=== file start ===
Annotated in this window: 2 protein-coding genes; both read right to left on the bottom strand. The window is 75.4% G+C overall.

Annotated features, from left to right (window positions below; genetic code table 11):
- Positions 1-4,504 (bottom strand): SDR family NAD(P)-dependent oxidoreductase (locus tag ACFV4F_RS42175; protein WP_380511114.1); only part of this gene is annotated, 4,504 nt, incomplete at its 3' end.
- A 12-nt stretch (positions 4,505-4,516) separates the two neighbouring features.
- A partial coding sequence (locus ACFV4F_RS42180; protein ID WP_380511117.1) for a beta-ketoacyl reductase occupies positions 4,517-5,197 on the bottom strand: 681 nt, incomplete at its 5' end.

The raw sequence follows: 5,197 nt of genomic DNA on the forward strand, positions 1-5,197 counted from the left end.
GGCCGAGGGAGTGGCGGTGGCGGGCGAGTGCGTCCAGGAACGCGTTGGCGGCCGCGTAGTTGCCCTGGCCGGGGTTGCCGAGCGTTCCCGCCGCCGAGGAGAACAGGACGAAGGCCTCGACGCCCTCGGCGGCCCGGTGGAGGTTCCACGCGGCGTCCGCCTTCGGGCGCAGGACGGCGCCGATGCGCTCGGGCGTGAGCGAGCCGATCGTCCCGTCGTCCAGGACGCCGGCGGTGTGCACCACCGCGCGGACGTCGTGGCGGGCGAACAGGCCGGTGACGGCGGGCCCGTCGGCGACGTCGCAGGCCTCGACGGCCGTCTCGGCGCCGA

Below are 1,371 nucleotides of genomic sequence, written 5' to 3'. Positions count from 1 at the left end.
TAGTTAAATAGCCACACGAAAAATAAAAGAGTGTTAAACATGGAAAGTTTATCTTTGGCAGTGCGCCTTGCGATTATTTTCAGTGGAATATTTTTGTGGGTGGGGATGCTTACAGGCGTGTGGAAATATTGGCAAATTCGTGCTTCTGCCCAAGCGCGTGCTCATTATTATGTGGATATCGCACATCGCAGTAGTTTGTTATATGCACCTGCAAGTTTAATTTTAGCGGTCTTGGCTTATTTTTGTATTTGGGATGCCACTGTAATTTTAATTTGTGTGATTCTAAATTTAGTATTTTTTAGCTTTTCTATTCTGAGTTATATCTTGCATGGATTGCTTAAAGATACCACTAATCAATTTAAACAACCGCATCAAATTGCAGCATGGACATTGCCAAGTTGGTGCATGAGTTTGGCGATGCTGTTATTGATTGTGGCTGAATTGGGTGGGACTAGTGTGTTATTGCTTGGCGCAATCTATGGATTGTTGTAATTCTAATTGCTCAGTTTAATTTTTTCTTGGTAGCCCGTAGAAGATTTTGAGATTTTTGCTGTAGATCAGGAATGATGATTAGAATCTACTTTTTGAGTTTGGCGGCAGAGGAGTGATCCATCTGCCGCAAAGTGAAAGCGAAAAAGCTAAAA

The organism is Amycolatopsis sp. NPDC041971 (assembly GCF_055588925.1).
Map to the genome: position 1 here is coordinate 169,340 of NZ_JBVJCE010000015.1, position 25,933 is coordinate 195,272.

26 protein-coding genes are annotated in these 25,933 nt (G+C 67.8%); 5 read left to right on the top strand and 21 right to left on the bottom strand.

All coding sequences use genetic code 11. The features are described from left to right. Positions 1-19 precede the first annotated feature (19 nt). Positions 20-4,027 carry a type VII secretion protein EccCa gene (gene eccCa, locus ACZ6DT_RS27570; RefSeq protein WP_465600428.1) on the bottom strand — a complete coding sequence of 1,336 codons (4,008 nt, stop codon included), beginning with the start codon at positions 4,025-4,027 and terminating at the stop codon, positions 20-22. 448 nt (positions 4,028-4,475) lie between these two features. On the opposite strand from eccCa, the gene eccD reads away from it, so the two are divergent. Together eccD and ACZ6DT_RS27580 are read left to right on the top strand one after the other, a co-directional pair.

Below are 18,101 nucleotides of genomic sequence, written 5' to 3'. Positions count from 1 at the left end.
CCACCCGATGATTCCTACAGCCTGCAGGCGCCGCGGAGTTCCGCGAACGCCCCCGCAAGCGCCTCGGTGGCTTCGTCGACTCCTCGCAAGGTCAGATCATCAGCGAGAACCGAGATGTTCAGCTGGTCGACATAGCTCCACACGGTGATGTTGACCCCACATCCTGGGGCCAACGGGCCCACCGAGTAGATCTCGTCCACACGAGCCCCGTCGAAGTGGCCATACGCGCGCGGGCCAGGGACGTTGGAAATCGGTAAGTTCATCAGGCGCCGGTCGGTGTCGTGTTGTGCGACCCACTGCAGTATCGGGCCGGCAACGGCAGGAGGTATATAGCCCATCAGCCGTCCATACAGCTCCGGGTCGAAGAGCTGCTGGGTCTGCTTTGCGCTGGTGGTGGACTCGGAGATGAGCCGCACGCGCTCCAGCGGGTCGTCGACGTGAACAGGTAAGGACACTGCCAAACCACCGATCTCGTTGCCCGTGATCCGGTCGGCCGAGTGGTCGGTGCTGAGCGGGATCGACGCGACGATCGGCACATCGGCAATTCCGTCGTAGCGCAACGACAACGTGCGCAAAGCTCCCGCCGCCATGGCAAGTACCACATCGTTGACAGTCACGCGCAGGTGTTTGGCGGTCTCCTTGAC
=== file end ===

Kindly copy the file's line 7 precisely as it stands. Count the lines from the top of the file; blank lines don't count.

GGCCGAGGGAGTGGCGGTGGCGGGCGAGTGCGTCCAGGAACGCGTTGGCGGCCGCGTAGTTGCCCTGGCCGGGGTTGCCGAGCGTTCCCGCCGCCGAGGAGAACAGGACGAAGGCCTCGACGCCCTCGGCGGCCCGGTGGAGGTTCCACGCGGCGTCCGCCTTCGGGCGCAGGACGGCGCCGATGCGCTCGGGCGTGAGCGAGCCGATCGTCCCGTCGTCCAGGACGCCGGCGGTGTGCACCACCGCGCGGACGTCGTGGCGGGCGAACAGGCCGGTGACGGCGGGCCCGTCGGCGACGTCGCAGGCCTCGACGGCCGTCTCGGCGCCGA